Has Your Child's Identity Been Stolen?

How to Pull Their Credit Report for Free

Has Your Child's Identity Been Stolen?
September 18, 2017

Could your child have a credit report even if he or she has never used a credit card or borrowed money? It's possible when identity theft is involved.

Your child's Social Security number (SSN) may be exposed in a number of ways – school records and medical records are just two common examples. Any time your child's SSN is entered on a form and stored in a new location, one more avenue is established for identity thieves potentially to access the SSN. By pairing your child's valid SSN with a different birth date, thieves can open fraudulent accounts without your knowledge.

This type of fraud is particularly insidious because it can go undetected for many years. Potentially, you may not realize fraud has taken place until your child reaches early adulthood and applies for student loans, car loans, or other forms of credit. By then, the damage is extensive and difficult to repair.

Most parents wouldn't think to review their child's credit report. Unless unexplained bills, collections calls, or IRS notices show up, why would you even expect a credit report to exist? That's the very reason why you should check. Child identity theft is highly tempting for thieves because of the lower likelihood of detection. Who knows how many children were affected by the recent Equifax data breach?

To verify the presence or absence of a credit report, check with each of the three main credit bureaus (Equifax, Experian, and TransUnion) and ask for a manual search of your child's file. It's important to check with all three because an account may not be reported to all three agencies. If your child is at least 18, Credit Manager can easily provide Elite members with their three credit reports from Experian, TransUnion, and Equifax within minutes by answering a few identity questions, and will provide one report free of charge.

If you decide to contact each bureau individually, you will need a copy of your driver's license or other government-issued form of ID and proof of address (utility bill or insurance/bank statement). Required information for your child includes a copy of his or her birth certificate, Social Security card, full name including middle initials and generational markers such as Jr. or Sr., and date of birth. You should also include a letter explaining the situation and why your child may be an identity theft victim. Individual bureaus may require further forms or other information. The Consumer Financial Protection Bureau offers links and contact information to each of the three bureaus.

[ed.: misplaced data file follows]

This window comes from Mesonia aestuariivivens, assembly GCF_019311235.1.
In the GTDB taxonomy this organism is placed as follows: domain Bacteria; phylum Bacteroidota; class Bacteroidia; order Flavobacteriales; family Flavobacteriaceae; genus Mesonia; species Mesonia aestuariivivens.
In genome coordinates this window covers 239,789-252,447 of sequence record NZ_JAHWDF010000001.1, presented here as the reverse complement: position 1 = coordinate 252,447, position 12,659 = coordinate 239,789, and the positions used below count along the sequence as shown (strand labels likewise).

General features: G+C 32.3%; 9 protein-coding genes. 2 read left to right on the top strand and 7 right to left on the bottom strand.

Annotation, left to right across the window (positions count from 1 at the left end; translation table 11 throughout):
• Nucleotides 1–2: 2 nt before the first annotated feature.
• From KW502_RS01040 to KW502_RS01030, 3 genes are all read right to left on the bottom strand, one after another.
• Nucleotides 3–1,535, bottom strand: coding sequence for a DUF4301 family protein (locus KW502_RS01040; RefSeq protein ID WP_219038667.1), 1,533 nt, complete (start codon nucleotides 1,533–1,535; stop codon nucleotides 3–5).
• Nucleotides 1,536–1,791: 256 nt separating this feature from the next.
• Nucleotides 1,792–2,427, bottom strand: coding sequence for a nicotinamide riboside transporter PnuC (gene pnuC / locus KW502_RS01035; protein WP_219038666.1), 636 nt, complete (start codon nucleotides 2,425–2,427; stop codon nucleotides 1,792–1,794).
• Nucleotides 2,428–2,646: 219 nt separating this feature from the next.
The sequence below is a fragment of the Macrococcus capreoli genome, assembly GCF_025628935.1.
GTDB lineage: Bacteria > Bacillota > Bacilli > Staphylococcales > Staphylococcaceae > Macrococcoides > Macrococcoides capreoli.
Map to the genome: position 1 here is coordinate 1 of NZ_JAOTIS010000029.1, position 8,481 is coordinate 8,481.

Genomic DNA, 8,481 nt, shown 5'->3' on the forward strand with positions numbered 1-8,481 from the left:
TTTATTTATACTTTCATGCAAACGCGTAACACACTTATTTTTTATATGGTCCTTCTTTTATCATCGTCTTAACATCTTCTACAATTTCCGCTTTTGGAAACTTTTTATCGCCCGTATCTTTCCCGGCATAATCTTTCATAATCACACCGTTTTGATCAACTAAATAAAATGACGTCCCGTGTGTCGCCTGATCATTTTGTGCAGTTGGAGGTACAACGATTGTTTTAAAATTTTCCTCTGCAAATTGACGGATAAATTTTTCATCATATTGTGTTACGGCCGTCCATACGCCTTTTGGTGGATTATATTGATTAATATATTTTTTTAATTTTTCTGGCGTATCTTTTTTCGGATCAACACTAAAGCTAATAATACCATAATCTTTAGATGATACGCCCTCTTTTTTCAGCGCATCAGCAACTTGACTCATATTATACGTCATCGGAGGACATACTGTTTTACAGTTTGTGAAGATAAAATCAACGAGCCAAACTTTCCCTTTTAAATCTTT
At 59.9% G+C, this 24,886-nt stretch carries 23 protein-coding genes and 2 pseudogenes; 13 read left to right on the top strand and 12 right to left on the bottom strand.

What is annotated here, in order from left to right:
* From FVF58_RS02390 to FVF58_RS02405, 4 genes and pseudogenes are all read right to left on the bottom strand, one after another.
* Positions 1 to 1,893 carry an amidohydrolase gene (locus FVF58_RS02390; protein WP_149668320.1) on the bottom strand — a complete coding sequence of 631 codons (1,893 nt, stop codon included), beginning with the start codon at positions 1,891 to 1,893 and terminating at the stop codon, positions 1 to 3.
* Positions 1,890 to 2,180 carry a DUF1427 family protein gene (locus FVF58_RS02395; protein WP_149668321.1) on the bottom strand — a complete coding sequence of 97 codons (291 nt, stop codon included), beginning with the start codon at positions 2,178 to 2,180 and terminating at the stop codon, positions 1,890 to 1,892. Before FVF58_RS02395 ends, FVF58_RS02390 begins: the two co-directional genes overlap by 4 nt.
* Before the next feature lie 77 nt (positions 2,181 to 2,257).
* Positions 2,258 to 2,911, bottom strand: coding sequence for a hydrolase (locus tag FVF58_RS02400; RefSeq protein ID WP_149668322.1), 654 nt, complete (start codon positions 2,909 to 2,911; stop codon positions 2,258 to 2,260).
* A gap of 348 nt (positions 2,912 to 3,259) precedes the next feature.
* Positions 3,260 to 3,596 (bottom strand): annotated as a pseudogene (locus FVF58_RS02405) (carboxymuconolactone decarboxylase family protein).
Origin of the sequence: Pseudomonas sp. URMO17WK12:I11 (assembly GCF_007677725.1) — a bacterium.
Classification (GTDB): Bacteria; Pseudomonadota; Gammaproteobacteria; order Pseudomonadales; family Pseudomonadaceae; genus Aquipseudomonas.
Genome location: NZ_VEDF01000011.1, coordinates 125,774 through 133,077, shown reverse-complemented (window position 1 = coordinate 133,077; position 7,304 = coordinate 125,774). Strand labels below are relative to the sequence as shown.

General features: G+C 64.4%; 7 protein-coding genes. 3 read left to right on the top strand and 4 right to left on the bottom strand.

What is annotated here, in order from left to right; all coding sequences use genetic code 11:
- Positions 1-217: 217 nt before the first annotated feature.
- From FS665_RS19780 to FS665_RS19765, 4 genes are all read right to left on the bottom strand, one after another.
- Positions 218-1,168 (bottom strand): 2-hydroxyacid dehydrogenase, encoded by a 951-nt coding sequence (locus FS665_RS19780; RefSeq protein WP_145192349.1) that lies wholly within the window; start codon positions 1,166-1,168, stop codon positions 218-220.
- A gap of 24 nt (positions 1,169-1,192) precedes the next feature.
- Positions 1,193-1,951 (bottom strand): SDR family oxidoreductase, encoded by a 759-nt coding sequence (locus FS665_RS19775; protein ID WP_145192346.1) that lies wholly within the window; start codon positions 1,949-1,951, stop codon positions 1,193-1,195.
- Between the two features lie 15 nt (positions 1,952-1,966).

If you find that your child's identity has been stolen and used to create fraudulent accounts, start the path to recovery by contacting the credit account issuers to close the accounts. Then, report the identity theft to the Federal Trade Commission and your local police department. The FTC site can guide you through the recovery process with a plan suited to your situation, including placement of fraud alerts and notification of the identity theft with the credit bureaus.

As with most things in life, prevention is the best method. Only give out your child's SSN when absolutely necessary, and ask how the information is protected. Store your child's Social Security card in a lock box or other safe place, and shred any information that contains your child's SSN but isn't important enough to save. When your child is of a sufficient age where he or she will need to provide an SSN to others, stress the importance of limiting access to personal information and the possible problems associated with identity theft.

For further protection, products are available to help you protect your child's identity and prevent fraudulent use of his or her name. Check into the options and see if any of these products are right for your family. Your children don't need the lingering aftereffects of identity theft following them into adulthood.

While you are at it, why not check your own credit report? Rod Griffin, Director of Public Education at Experian, notes that "your credit report can help you identify potential frauds and you can act on it and protect yourself." Prevention is the best choice for you as well.

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Photo ©iStockphoto.com/ideabug

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